7 Sci-Fi Hopepunk Books to Improve Your Day
Words By Simon Kerr
This article has a strict guest list—wholesome books only. Hopepunk is a subgenre of sci-fi/fantasy wherein authors ask the important questions: What if humans don’t ruin everything? What if the future isn’t so bad? What if it’s kind of exciting and cool? What if the color green still exists in a hundred years?
We’re all accustomed to a long line of dystopian fiction, apocalypses in muted tones, unhinged space raiders, and militarized teenagers. None of that here. The ruins are overgrown with lush fauna, the raiders are pretty reasonable, the kiddos are goofballs, and the protagonists refuse to give up on being kind.
This list is sorted by the highest ratio of warm-fuzzies to oh-shit-conflict. In other words, sorted by least likely to induce stress to most. Cozy up in your PJs, light a scented candle, and read a story that will make you hope for better.
- A Psalm for the Wild-Built by Becky Chambers
Crowned by many as the current monarch of hopepunk, this book follows Sibling Dex, a tea monk devoted to the deity of small enjoyments. Sound like the wholesome meter is already maxed out? There’s more. They meet Mosscap, the first robot to leave the wilds and encounter a human in centuries, whose goal is to ask humans, “What do people need?”
There’s much in this story we all want: a tiny home on wheels, a vocation drinking tea, community-centric tree villages, small bear decorations, a society where gender and sexuality aren’t inherently labeled or considered important and therefore people can simply exist as they are. That sort of thing. Wild-Built’s setting on a socialist, green moon where kindness makes the world go ’round is the key to its hopepunk status. The story is steeped in optimism as well, a gentle unlearning of those pesky high expectations we hold ourselves to.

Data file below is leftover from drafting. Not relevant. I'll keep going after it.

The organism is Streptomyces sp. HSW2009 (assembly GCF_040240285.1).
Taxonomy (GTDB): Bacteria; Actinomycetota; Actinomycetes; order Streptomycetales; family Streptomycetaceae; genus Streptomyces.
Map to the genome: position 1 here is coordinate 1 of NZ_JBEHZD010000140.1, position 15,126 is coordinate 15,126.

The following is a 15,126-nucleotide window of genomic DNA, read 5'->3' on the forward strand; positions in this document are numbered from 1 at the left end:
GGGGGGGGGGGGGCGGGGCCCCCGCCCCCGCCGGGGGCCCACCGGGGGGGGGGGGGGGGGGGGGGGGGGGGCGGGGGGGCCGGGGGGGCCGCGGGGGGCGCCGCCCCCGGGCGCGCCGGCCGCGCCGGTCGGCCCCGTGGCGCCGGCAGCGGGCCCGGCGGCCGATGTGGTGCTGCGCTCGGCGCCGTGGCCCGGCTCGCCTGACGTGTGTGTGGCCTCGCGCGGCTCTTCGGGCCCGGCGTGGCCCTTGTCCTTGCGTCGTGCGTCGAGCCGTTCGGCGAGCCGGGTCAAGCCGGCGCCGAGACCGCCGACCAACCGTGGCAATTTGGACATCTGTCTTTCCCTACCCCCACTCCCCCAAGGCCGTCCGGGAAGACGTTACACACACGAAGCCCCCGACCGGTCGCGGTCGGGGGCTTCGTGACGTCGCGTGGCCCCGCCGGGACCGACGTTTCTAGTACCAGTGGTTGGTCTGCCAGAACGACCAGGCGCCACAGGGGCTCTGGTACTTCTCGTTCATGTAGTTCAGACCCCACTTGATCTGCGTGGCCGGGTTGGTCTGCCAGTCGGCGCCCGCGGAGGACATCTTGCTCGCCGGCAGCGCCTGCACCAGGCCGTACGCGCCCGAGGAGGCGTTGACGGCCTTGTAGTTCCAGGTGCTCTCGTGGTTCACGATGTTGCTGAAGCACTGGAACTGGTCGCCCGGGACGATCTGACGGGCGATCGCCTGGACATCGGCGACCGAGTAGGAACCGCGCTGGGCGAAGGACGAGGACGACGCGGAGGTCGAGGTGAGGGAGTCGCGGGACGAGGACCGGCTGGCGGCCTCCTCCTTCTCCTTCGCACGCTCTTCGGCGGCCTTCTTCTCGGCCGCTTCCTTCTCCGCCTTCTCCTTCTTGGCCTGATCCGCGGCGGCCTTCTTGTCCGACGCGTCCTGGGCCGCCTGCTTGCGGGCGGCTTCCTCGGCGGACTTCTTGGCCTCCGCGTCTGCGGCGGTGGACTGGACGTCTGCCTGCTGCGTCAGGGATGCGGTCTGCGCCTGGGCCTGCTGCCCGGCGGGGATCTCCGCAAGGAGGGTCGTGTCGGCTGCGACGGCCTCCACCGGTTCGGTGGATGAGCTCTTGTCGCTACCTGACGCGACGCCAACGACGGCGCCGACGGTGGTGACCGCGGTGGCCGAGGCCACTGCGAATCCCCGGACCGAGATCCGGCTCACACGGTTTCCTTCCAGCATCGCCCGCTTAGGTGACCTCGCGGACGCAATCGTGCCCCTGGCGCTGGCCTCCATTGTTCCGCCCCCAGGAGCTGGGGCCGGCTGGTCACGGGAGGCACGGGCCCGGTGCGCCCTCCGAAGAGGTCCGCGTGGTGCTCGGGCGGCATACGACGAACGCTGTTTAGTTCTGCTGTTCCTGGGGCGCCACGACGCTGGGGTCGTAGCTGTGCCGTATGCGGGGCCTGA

A Psalm for the Wild-Built will relieve more stress in you than a delicious cup of tea, though you should probably enjoy both, just to be sure.
- The Wayfarers series by Becky Chambers
Cramming four books into one entry may not be fair game, but all of the Wayfarers books have a special spark of hope. The first entry, The Long Way to a Small, Angry Planet, follows the crew of a wormhole-digging spaceship. In this distant future, humanity coexists with countless alien species.
The biodiversity in this universe is what fills you with awe. Aliens aren’t just humanoids with blue skin, etc., but a caterpillar-esque cook, a species that uses luminescent skin to communicate, and reptilian people with a deep culture around physical touch. Alongside the intergalactic government–level conflicts, swathes of loveliness exist among the various settings and character groups these novels focus on. And the food. If you think nothing could make you want to eat a burger made of grasshoppers, you will find yourself very surprised.
- The House in the Cerulean Sea by TJ Klune
This book has the heart and atmosphere of a Pixar movie, which should express the exact intersection of charming and goofy it hits. Linus, a social services agent, is sent to assess an orphanage for magical children. The children in residence are just your typical kids, like a gnome, a blob who wants nothing more than to be a lobby boy, and the antichrist.
The House in the Cerulean Sea is the patron saint of second chances, the warmest found family read there is. For anyone with a mind-numbing job who dreams of a seaside vacation, optimism and an open heart gets you there in this book.